The Committee also heard a presentation about the Commission on Innovation and Excellence in Education, better known as the Kirwan Commission after its chair, Dr. William E. “Brit” Kirwan. The Commission is charged with addressing two critical issues: review and update the current funding formulas for the schools in Maryland and develop policies and practices so that Maryland’s schools perform at the level of the world’s best systems. These issues are of critical importance to Maryland, including the creation of a well-educated populace that is able to meet current and future workforce requirements. It is imperative that the efforts of the Kirwan Commission have support from the business community.
Finally, the Committee received a presentation about the 2018 legislative session of the Maryland General Assembly, which concluded Sine Die on April 9, 2018. Regarding education and workforce initiatives, the legislature passed bills to institute a computer science curriculum in schools, ensure reliable funding for Baltimore City schools, improve career education and enhance opportunities for apprenticeships.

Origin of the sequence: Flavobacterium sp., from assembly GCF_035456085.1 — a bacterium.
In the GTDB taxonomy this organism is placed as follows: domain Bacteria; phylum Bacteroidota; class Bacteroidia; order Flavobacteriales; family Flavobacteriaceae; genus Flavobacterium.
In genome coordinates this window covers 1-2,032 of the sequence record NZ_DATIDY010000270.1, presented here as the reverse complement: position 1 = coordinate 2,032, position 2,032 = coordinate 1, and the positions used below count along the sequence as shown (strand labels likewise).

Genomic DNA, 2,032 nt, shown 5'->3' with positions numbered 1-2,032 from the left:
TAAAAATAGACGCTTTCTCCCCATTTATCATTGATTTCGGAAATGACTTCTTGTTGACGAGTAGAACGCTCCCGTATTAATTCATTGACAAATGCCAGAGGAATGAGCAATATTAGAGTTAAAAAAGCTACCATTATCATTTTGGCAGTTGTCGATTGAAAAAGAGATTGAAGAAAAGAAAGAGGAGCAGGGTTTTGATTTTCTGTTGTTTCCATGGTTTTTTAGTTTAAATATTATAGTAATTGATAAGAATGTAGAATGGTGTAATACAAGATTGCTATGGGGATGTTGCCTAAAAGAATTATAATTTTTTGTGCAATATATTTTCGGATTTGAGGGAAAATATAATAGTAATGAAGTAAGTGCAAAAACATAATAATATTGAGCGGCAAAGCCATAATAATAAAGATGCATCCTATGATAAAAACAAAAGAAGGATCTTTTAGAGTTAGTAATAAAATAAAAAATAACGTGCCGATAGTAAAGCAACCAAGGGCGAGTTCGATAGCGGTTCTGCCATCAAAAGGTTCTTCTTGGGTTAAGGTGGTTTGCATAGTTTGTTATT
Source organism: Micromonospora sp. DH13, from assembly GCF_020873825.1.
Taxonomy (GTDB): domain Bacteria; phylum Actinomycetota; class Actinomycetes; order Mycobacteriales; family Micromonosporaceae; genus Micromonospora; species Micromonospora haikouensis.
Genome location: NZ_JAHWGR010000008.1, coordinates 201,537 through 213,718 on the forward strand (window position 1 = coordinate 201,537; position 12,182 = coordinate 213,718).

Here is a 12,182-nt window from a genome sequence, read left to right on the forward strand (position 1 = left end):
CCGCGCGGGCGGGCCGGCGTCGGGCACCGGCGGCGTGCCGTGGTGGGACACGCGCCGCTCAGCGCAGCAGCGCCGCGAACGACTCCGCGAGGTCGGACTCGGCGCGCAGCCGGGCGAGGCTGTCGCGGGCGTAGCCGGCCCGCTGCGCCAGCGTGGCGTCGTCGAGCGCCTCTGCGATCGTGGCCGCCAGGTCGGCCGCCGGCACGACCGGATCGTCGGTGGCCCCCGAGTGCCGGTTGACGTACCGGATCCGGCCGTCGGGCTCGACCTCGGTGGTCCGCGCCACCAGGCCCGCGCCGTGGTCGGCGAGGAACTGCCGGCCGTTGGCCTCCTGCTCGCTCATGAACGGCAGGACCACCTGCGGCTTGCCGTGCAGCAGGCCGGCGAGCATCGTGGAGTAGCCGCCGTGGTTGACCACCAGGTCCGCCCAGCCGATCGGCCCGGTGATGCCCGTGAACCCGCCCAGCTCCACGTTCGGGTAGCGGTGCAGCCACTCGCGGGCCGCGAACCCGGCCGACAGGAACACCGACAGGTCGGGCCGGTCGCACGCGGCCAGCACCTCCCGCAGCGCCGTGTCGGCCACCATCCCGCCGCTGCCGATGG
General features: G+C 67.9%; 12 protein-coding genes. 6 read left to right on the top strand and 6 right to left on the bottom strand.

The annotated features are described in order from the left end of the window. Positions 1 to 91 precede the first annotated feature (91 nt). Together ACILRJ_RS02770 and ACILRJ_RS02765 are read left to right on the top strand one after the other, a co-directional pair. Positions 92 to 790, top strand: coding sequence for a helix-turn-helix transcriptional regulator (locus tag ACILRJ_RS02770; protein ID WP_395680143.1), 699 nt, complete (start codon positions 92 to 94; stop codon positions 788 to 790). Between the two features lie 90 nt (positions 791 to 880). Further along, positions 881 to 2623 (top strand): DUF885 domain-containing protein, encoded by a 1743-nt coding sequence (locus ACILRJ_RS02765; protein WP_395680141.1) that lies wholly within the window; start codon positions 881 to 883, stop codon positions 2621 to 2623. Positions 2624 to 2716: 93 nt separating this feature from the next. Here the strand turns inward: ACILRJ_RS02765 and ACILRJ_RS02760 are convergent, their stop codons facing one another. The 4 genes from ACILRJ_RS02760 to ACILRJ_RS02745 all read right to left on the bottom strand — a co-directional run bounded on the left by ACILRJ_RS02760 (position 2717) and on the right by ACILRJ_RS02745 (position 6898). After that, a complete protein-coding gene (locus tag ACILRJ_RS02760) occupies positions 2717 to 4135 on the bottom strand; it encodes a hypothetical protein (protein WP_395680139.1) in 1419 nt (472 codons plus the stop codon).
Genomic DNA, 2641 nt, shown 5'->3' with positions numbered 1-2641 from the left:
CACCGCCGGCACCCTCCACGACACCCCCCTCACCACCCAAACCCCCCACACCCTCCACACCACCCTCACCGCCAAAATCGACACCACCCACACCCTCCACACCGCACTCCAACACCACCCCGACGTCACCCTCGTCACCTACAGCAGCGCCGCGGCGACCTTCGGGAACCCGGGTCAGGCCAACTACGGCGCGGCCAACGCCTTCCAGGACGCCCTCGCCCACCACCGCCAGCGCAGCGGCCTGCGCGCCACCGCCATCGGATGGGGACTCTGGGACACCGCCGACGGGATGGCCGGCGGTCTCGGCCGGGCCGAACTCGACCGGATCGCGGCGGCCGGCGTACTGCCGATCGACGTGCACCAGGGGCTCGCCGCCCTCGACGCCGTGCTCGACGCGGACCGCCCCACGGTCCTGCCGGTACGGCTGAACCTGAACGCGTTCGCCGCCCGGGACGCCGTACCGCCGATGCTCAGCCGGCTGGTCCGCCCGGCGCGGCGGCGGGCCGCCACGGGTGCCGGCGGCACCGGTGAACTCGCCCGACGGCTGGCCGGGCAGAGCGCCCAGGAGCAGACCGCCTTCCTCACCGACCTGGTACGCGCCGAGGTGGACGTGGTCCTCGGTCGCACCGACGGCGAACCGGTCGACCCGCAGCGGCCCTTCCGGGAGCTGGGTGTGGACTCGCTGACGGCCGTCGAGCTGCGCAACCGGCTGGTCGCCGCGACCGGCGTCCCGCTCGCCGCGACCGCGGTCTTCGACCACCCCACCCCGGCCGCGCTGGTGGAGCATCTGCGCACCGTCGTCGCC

The GBC Education and Workforce Committee convened on February 8, 2018 to hear two presentations. First, Michael Thomas, Vice President for Workforce Development and Continuing Education for Baltimore City Community College (BCCC), discussed the institution’s efforts to provide for the training and workforce development needs of the region. BCCC plays an important role in meeting Baltimore City’s current and future workforce needs.
The Committee also received a presentation from two members of Governor Larry Hogan’s Legislative Office, Keiffer Mitchell, Special Advisor, and Ali Keane, Deputy Legislative Officer. Mitchell discussed Governor Hogan’s education and workforce priorities and accomplishments, including a Fiscal Year 2019 budget pending in the Maryland General Assembly that provides $6.5 billion for K-12 education. Keane briefed the Committee on the Governor’s legislative agenda for education and workforce. She focused on SB300 and HB350, which are identical bills entitled “Achieving Computer Science Collaborations for Employing Students Statewide (ACCESS) Act of 2018”, which seek to implement a computer science curriculum in Maryland public schools.